When we asked our followers on Facebook last week what they thought about John Key being under fire for using the word "gay" to describe a shirt worn by an interviewer, not one seemed to be too distressed over it.
Although plenty of people said they thought it was out of order for the PM to say something like that, most people called it "not newsworthy" and "spilt milk syndrome."
Someone said: "Who cares. What happened to the days of New Zealand being a strong hard country? It's too soft and PC these days."
So do we have a country full of girls' blouses?
Or are we, perhaps, an intolerant nation afterall?
My first impression of Kiwi guys was that they like to be seen as hard men.
I couldn't help thinking that it must be pretty tough growing up in this rugby mad society for the more sensitive boys, and the ones that don't have much of a competitive streak.
A few months ago, while out in town with the girls, they made a great joke out of telling random people at the pub that I was a lesbian.
Did that bother me? No.
Did I think it was funny? Not particularly.
Yes, I have definitely experienced homophobia, sexism, and racism here in New Zealand.
Even though people often bring it as a joke, it still worries me.
Even my kids say things like: "Ew, He's gay."
They sure didn't learn that from me.
I tell my two boys that people should be appreciated for and judged on their character, not the colour of their skin, how pretty they are, or their choice of partner.
But is that going to work in today's society?
Back in my homeland, a young man took his own life earlier this month because he had been bullied over his sexuality.
Tim Ribberink was only 20-years-old when he died, and his parents published their son's suicide note in a regional newspaper, along with his funeral notice.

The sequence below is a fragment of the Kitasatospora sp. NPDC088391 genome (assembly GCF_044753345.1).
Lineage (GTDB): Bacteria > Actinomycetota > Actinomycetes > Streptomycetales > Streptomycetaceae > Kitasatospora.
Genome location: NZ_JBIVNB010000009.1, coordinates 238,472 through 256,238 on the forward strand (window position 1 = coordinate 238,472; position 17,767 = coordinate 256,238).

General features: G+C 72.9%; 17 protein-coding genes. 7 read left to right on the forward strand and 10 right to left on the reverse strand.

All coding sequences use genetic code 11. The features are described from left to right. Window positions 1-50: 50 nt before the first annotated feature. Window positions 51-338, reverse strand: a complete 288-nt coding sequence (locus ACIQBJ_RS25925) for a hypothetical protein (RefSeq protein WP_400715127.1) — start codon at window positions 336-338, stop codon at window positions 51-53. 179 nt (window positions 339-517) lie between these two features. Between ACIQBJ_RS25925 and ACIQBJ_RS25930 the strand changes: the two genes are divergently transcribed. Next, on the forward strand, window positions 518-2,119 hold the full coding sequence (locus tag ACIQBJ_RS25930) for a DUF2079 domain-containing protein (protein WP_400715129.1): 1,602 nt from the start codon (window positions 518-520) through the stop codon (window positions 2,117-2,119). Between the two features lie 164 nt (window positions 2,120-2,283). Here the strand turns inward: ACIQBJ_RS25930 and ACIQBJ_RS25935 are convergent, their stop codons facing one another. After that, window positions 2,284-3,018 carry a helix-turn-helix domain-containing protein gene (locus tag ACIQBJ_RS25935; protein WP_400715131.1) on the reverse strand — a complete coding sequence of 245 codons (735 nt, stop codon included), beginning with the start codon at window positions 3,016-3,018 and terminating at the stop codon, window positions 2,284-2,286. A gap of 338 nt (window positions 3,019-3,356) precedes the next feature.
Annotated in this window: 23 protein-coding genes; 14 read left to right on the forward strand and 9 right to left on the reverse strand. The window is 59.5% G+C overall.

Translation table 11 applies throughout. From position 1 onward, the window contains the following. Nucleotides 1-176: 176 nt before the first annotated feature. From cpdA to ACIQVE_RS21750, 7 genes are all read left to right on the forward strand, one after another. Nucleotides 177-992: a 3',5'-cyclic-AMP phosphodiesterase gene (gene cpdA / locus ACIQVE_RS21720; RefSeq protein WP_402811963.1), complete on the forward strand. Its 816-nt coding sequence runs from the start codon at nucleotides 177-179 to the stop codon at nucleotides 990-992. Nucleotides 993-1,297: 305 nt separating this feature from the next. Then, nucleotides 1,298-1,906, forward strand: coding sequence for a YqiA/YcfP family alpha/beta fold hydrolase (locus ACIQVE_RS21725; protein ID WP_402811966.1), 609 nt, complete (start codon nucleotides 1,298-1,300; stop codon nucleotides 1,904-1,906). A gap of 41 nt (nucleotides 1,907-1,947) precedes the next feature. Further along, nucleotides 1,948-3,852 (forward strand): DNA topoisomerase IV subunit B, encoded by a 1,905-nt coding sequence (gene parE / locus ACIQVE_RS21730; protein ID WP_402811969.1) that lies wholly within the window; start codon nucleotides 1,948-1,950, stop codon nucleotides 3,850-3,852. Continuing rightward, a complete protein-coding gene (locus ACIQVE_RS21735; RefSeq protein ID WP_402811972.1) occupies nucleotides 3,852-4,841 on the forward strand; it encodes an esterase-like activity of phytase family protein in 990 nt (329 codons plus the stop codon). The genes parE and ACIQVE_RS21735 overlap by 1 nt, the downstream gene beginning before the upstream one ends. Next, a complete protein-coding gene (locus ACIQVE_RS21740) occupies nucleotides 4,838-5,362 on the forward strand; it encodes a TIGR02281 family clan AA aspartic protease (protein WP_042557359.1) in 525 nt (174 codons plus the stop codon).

It said: "Dear Mom and Dad, I've spent my whole life mocked, harassed, bullied and detested. You are fantastic. I hope you are not angry at me. Goodbye, Tim."
Their reason to publish his final note to them was to help raise awareness "so this will never happen again".
This tragic situation raised controversial questions about bullying cases in The Netherlands and sparked heated debates on the internet. It led to a storm of comment on Facebook and Twitter.
Ribberink, who was training to be a teacher, had reportedly been mocked on the internet.
Two fake messages were published in his name on a restaurant review site. The first one dates back to 2010, and a second one was posted during summer 2011. It said: "I am a loser and a homo."
Apparently, no one close to Tim was aware that he was being bullied. That he got so tired of the harassment and saw no other way out other than suicide surprised everyone.
Then Metro, a free paper distributed throughout The Netherlands on the public transport network, published a column by Luuk Koelman about Tim's death, in which the writer attacked a known anti-gay activist.
It created even more uproar.
But in my view, many people completely misunderstood the columnist.
A column is an opinion piece, not a newspaper article, and it's clearly labelled as such.
Readers are free to agree or disagree with the writer, but it is still an opinion, not stated as fact.
This column was soon removed from the newspaper's website, but that was at the family's request.
The editor called it satire.
I'm sure the people who anonymously bullied Tim Ribberink on the net will probably also say, "It was just a joke."
It was a drastic move for Tim Ribberink to end his life over it, but the noise made afterwards did achieve something. The whole situation, from start to finish, has helped raise awareness.
Yes, columns can be distasteful at times, or too much for people's liking. No matter what it is about, there will always be people who disagree, or misunderstand.
Just like there will be plenty of people who will, after reading this column, think that I am gay.
Tolerance is a good thing. Acceptance is better.
As for me, I don't need a stamp on my forehead to label me.
I've been called all kind of things, from carrot top to Pakeha b**** and over the years and I've learned to live with it.
My choices are my choices. No matter who disapproves of what I do or disagrees with what I say, I know I won't lose any sleep over it.
As promised last week, a new photo